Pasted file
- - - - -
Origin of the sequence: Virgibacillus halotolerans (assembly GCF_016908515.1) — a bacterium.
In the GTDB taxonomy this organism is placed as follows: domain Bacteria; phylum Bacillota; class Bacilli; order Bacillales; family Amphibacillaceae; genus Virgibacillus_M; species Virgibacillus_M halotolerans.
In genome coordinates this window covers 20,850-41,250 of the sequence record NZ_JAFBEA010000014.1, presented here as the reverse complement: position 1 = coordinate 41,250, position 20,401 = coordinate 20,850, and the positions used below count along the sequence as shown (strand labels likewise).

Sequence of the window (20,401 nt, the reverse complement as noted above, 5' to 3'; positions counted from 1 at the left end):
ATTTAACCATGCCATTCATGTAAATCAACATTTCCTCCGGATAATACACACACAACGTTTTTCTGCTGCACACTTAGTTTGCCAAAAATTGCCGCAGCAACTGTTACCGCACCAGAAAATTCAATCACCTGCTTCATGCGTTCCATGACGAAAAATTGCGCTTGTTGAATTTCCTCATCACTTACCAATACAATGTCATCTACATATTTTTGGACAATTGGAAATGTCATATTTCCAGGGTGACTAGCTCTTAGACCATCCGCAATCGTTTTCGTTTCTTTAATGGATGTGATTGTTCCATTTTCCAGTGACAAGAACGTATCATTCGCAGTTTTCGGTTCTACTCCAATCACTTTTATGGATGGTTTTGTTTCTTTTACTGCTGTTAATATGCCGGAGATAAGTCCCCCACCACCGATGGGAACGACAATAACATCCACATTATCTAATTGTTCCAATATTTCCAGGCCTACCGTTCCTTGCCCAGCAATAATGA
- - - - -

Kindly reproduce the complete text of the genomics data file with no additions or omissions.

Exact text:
Origin of the sequence: Virgibacillus halotolerans (assembly GCF_016908515.1) — a bacterium.
In the GTDB taxonomy this organism is placed as follows: domain Bacteria; phylum Bacillota; class Bacilli; order Bacillales; family Amphibacillaceae; genus Virgibacillus_M; species Virgibacillus_M halotolerans.
In genome coordinates this window covers 20,850-41,250 of the sequence record NZ_JAFBEA010000014.1, presented here as the reverse complement: position 1 = coordinate 41,250, position 20,401 = coordinate 20,850, and the positions used below count along the sequence as shown (strand labels likewise).

Sequence of the window (20,401 nt, the reverse complement as noted above, 5' to 3'; positions counted from 1 at the left end):
ATTTAACCATGCCATTCATGTAAATCAACATTTCCTCCGGATAATACACACACAACGTTTTTCTGCTGCACACTTAGTTTGCCAAAAATTGCCGCAGCAACTGTTACCGCACCAGAAAATTCAATCACCTGCTTCATGCGTTCCATGACGAAAAATTGCGCTTGTTGAATTTCCTCATCACTTACCAATACAATGTCATCTACATATTTTTGGACAATTGGAAATGTCATATTTCCAGGGTGACTAGCTCTTAGACCATCCGCAATCGTTTTCGTTTCTTTAATGGATGTGATTGTTCCATTTTCCAGTGACAAGAACGTATCATTCGCAGTTTTCGGTTCTACTCCAATCACTTTTATGGATGGTTTTGTTTCTTTTACTGCTGTTAATATGCCGGAGATAAGTCCCCCACCACCGATGGGAACGACAATAACATCCACATTATCTAATTGTTCCAATATTTCCAGGCCTACCGTTCCTTGCCCAGCAATAATGA